I write this rant because I'm reading I Speak For Myself: Voices of American Muslim Women, and while it's an amazing collection of essays by American Muslim women, I find myself in the very uncomfortable, privilege-exposing position of being in the minority - of not being visible at all.

I was initially very excited about this book. Finally, I felt, a bunch of stories about Muslim women that were written by Muslim women. I looked forward to reading about the struggles of immigrants, of women born into Muslim families on American soil, of native Muslims, of converts, of black, brown, yellow, tan, white, and purple Muslim women.

My enthusiasm diminished somewhat as I looked at the faces of the women on the cover, front and back, and diminished further as I quickly scanned the author's names, then began reading. There was one key voice that wasn't represented, when the experience of being a Muslim women in America for them is a big deal - converts. Converts of all races - black, brown, yellow, tan, white, and purple converts. Converts who are forever being asked "How could you choose such an oppressive religion?! Did you marry a Muslim? Do you have a Muslim boyfriend?"**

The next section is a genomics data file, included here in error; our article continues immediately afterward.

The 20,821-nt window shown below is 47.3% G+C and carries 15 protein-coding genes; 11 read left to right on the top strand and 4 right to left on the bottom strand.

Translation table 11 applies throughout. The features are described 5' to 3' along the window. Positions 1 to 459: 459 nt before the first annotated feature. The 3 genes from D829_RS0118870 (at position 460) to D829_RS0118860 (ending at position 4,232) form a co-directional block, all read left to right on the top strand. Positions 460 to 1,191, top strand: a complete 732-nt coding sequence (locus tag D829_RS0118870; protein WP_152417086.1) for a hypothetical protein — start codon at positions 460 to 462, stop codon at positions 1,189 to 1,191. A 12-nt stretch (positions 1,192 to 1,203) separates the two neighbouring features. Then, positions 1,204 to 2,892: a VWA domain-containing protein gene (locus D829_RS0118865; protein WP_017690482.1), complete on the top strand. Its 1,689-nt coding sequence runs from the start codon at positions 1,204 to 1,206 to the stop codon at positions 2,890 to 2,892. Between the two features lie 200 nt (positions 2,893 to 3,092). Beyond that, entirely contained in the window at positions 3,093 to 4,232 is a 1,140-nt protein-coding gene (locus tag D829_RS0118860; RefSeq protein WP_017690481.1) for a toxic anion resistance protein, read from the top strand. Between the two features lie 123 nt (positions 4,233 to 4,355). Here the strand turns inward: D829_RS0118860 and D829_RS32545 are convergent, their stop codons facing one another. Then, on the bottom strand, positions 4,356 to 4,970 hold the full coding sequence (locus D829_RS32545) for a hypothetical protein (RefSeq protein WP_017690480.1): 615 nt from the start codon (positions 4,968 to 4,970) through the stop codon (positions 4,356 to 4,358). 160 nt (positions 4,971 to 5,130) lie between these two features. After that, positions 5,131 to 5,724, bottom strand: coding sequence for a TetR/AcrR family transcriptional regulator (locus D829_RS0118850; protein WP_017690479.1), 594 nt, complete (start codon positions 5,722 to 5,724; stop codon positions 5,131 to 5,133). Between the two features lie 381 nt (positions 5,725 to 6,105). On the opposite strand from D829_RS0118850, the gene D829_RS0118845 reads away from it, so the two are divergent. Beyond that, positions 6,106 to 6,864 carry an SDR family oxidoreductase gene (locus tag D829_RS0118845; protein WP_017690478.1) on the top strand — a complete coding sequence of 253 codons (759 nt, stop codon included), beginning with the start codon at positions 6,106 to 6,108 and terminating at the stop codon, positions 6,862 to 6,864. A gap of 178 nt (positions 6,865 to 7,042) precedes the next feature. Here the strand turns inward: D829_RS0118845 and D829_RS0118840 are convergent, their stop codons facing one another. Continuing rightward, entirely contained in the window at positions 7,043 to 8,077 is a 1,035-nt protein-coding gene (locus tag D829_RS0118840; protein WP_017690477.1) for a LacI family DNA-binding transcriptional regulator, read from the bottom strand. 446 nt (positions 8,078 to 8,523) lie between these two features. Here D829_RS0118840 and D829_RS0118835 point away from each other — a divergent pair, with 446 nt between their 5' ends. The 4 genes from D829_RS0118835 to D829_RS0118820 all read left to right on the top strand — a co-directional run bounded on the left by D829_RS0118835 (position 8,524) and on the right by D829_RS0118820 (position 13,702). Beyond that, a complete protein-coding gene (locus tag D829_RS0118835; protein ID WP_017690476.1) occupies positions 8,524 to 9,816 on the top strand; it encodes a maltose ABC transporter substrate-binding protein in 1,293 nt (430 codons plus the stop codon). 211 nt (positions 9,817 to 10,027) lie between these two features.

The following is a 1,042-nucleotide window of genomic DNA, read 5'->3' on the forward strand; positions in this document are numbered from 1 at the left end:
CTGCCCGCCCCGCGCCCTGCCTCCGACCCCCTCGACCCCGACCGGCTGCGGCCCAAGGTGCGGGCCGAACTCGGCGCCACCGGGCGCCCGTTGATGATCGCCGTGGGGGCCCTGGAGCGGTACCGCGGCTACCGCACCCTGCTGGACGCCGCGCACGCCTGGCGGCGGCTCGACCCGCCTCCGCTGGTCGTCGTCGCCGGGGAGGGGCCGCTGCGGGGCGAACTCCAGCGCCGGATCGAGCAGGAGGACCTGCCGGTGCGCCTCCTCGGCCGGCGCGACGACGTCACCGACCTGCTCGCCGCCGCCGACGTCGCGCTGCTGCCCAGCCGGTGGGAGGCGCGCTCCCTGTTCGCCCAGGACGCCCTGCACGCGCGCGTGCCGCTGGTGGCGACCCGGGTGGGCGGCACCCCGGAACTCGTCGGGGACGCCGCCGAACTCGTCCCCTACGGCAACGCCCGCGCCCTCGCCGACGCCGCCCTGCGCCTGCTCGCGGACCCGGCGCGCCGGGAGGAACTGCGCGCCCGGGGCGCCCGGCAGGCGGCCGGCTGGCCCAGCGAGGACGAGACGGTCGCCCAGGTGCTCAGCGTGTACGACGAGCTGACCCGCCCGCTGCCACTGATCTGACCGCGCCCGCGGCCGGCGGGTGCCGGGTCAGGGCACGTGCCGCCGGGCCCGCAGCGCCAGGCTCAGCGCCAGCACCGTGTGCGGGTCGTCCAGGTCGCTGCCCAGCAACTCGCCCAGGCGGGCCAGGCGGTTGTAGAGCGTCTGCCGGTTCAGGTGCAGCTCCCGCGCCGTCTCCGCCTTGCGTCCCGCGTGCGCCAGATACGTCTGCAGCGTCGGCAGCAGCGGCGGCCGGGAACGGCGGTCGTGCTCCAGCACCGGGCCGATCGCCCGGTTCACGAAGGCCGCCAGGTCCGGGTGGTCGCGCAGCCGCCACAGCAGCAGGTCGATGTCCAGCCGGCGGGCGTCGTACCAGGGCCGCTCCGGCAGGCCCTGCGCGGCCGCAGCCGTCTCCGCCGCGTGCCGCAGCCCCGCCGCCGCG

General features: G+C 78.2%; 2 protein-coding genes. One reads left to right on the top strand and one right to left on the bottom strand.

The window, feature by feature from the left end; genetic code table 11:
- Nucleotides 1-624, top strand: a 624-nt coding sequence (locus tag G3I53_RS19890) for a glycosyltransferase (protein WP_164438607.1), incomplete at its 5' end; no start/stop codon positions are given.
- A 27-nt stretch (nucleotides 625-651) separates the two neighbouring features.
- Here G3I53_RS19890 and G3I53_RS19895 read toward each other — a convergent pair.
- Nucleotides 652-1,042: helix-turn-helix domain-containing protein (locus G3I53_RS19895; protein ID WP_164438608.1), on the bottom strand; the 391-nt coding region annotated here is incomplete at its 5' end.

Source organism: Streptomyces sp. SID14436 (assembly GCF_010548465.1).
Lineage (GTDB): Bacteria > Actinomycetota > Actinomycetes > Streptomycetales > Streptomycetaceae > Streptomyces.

All of the women in this book - which, by its very title, subtly claims to encompass all Muslim women in America - were born into Muslim families. They're the children of immigrants, or come from Black American families, and I find myself not connecting with them as much as I could, as I feel that, as a Muslim woman, I should, because I'm a convert - I can't identify with growing up Muslim or being raised by immigrant parents, and because I'm white - I don't have the experiences with racism and being considered unAmerican from the get-go that they have.

This book (the first in a series, which I will be buying the rest of) is an excellent read, and a great and noble endeavor. I really, honestly hope and pray that God blesses the women who thought of it, who put it into motion, and the women who contributed to it. At the same time, I feel that while it's impossible to fully include all aspects of American Muslim womanhood, this book does a great disservice by not including the voices and struggles of converts. While I personally felt jilted by not having a white convert's story because I myself am white, any convert's story would have been better than none.